Michael Salerno Wrongfully Convicted of Murder

$ 1,000   (One Thousand Dollars)

Free Salerno is offering a One Thousand Dollar Reward for information regarding Thomas J.Huff giving false testimony at a 2001 Michigan Murder trial. Someone who knows Thomas J.Huff (date of birth 1-8-1960) may have talked with him or heard him talking about making up false testimony to trade for release from his 14 months prison sentence for fraud. Huff had lived in Wood County most of his life and is believed be living in Fostoria Ohio. He may frequent truckstops.

Information is sought that will cause Mr. Salerno's wrongful murder conviction to be vacated

If you have information about Huff or information about any aspect of the case, please contact Dennis Michael Salerno , directly at:

D. Michael Salerno # 412 - 224
P.O. Box 1812
Marion, Ohio 43301



Michael Salerno is actively challenging a wrongful; Michigan first degree murder conviction, is imprisoned in Ohio for the self-defense killing of the man responsible, and seeks comments on and help with this case.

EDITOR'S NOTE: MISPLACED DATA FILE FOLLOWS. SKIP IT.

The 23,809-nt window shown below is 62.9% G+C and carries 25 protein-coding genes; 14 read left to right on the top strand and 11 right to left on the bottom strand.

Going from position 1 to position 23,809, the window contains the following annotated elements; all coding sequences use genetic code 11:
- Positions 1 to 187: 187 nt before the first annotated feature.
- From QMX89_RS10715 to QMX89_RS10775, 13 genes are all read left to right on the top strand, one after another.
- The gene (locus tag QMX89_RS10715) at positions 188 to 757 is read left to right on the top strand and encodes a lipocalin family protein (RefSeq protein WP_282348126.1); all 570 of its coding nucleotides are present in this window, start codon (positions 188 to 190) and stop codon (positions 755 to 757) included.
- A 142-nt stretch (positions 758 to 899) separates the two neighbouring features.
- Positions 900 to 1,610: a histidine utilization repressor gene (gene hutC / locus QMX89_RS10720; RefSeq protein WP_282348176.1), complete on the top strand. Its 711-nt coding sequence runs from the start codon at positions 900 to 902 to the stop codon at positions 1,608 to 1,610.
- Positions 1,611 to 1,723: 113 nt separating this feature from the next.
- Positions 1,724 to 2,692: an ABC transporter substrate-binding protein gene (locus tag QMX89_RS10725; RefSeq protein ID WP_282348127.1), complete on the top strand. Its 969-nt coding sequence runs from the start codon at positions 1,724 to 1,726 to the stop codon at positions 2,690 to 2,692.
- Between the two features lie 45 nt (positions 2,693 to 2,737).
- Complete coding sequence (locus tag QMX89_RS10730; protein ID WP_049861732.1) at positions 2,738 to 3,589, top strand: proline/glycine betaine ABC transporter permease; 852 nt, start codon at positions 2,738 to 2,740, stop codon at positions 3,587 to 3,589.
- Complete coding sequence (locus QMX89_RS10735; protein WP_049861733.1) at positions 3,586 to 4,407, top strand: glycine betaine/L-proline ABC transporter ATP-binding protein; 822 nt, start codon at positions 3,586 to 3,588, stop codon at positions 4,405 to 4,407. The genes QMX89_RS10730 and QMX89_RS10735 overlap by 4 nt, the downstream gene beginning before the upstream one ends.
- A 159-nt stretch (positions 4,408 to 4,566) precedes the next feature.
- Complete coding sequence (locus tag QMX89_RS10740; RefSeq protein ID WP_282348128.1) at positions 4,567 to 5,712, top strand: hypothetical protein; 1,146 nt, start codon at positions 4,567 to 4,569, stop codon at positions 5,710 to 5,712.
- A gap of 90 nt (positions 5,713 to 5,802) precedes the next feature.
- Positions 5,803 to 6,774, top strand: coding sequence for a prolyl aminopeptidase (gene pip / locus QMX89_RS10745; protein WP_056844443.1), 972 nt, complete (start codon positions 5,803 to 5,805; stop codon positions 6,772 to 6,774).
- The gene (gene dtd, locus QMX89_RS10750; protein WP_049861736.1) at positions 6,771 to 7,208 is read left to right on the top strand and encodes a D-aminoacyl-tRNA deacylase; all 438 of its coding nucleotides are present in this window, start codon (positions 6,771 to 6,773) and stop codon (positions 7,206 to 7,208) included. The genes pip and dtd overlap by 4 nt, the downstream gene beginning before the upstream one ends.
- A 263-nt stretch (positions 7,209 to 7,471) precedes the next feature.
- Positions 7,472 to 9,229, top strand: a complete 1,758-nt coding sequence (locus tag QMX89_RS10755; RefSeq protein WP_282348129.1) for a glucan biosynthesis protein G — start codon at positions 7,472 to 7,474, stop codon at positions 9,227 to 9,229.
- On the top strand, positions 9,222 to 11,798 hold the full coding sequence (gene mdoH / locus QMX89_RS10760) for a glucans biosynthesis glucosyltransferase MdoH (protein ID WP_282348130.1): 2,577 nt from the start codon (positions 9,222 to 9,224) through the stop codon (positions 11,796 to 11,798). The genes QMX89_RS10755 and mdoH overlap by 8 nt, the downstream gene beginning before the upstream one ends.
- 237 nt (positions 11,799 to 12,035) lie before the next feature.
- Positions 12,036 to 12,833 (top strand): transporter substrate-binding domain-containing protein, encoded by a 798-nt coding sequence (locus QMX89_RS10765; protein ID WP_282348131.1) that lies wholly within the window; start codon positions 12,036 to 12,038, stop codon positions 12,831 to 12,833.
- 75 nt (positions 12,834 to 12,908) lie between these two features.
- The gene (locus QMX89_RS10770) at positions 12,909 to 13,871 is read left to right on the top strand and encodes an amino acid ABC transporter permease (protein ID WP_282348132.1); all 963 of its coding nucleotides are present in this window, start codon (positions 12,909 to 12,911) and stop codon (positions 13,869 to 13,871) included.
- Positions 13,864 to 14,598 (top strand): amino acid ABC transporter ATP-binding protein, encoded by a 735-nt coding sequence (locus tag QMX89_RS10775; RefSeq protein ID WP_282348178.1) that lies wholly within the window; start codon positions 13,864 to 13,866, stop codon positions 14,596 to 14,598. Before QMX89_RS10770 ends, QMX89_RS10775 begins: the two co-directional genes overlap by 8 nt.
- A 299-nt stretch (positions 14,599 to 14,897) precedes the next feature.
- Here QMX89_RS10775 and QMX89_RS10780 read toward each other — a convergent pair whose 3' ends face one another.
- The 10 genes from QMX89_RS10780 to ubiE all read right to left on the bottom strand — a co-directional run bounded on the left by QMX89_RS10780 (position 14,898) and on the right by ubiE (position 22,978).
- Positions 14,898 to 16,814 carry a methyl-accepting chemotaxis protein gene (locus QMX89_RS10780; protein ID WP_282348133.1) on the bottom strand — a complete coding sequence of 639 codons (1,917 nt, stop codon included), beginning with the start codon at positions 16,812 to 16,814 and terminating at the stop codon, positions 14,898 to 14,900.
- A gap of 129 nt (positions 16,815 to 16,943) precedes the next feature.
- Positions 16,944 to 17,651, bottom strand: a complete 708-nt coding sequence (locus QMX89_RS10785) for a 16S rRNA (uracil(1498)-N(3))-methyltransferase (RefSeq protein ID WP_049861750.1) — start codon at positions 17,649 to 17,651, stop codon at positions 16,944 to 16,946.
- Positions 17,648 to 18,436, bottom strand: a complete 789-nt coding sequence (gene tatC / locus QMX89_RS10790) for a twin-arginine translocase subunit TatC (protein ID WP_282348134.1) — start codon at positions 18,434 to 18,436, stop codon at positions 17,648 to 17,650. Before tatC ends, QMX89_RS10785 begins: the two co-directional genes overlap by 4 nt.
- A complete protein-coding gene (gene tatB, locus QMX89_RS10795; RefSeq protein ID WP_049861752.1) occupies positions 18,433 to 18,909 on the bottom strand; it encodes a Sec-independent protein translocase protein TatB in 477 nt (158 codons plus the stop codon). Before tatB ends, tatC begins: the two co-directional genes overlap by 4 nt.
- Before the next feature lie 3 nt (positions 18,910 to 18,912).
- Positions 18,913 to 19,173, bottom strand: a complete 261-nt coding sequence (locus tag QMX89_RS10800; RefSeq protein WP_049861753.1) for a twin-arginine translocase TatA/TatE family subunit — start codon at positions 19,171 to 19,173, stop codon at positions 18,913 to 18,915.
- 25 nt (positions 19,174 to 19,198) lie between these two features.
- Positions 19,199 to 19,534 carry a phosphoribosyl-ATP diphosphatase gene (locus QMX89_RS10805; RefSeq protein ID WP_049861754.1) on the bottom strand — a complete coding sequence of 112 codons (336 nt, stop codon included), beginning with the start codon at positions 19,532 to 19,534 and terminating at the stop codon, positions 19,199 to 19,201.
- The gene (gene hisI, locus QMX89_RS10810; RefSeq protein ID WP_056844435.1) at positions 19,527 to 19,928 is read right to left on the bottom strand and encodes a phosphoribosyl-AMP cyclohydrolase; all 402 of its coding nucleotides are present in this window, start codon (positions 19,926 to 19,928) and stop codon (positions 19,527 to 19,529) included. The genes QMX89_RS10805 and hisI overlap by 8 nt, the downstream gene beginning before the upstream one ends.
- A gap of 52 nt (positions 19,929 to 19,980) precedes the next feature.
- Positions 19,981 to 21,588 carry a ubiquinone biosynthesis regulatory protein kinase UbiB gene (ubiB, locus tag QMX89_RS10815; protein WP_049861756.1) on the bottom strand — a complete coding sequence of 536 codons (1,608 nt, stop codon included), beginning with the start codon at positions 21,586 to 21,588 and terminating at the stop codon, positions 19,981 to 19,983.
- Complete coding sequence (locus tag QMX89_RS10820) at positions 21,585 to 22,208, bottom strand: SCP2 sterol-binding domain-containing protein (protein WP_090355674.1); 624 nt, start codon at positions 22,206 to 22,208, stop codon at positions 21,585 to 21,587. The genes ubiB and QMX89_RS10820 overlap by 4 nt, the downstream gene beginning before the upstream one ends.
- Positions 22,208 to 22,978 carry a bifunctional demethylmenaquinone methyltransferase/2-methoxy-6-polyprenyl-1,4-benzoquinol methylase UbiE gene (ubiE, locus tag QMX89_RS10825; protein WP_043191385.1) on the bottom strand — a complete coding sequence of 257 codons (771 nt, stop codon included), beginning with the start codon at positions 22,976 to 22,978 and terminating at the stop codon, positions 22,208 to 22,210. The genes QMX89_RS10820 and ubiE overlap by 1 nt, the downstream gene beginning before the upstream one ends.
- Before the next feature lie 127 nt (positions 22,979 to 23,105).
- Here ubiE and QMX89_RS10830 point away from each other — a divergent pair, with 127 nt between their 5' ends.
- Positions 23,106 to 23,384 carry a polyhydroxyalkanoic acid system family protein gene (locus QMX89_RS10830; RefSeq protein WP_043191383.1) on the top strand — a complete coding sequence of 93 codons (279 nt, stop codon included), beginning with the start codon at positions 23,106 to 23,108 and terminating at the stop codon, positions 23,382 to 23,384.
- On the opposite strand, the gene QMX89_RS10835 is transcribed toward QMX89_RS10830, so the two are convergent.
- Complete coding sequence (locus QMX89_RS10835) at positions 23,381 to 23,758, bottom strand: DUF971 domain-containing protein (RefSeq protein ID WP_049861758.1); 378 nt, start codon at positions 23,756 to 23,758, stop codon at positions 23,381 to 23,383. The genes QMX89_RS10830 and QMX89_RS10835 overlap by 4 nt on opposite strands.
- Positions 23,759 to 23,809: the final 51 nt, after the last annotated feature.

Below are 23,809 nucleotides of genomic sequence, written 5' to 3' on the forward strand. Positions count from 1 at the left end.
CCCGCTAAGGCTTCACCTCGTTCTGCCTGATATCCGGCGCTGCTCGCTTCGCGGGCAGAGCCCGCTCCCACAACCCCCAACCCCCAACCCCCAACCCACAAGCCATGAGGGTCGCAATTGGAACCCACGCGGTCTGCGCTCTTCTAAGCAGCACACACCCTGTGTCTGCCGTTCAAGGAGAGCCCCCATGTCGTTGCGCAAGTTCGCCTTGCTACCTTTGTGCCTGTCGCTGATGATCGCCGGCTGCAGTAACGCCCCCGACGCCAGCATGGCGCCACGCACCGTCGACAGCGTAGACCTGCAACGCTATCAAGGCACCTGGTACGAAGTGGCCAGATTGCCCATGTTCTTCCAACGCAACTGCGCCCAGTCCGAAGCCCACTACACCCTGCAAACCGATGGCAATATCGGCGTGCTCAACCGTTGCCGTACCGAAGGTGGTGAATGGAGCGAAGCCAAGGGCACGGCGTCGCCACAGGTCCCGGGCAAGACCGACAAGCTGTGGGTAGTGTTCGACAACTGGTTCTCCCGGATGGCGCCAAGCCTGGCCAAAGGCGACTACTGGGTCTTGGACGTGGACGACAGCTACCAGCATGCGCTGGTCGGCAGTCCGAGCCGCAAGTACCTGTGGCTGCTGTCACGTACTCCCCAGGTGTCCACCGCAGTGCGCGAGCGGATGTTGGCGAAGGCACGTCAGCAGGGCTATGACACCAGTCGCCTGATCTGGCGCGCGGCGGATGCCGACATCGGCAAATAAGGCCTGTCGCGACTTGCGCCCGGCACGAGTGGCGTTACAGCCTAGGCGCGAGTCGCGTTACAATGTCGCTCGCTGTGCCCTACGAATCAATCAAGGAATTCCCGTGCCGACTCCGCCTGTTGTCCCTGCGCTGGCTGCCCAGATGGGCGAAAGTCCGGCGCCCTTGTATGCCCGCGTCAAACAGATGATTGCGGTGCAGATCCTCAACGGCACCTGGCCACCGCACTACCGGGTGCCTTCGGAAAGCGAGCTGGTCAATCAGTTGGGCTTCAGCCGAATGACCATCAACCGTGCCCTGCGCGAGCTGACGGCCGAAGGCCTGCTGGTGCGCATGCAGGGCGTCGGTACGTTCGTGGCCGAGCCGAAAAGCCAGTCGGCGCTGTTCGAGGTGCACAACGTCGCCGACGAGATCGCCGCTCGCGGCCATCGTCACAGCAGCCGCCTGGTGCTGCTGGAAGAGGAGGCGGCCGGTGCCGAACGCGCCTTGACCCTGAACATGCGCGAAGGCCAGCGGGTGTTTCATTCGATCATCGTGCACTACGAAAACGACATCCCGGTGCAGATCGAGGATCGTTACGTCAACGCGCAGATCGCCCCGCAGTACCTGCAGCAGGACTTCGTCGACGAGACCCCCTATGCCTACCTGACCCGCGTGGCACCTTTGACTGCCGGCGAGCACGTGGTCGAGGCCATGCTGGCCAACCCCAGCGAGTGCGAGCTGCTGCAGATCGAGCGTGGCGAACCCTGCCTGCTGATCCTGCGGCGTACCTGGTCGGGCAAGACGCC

(The article is taken from The Idaho Observer dated Sept. 15 2008, pg.25)

Mr. Salerno stayed with the McClanahan family for about four months in the early 1990's. After he left their home he had no contact with any of them until Larry McClanahan hired an investigator to find him in the year 2000. At the time of trial, no one knew why the McClanahan family would want to locate Salerno after all these years. Only lately, a recent, unreported case, Howard vs. Ohio Department of Rehabilitation and Corrections (2003) WL21359356, was located and it answers that question.

Apparently, members of the McClanahan family were convicted of federal crimes. Detective reports state McClanahan had sexually abused his children and the fact that he was a convicted sexual offender was published in local media. "Howard vs. Ohio" shows that Mr. Howard also stayed at the McClanahan residence, had knowledge of the McClanahans' criminal activity, and had sex with McClanahan's wife, Pam. Detective reports show that this information applies to Salerno as well.

When McClanahan and his son David were released form prison, the McClanahans' places a contract on Mr. Howard. Howard was located in prison and stabbed multiple times. After the Howard contract, the McClanahans' sought after Mr. Salerno. Apparently the McClanahans wanted to silence, or teach a lesson to persons who could have played a role in their conviction and those having knowledge of their crimes.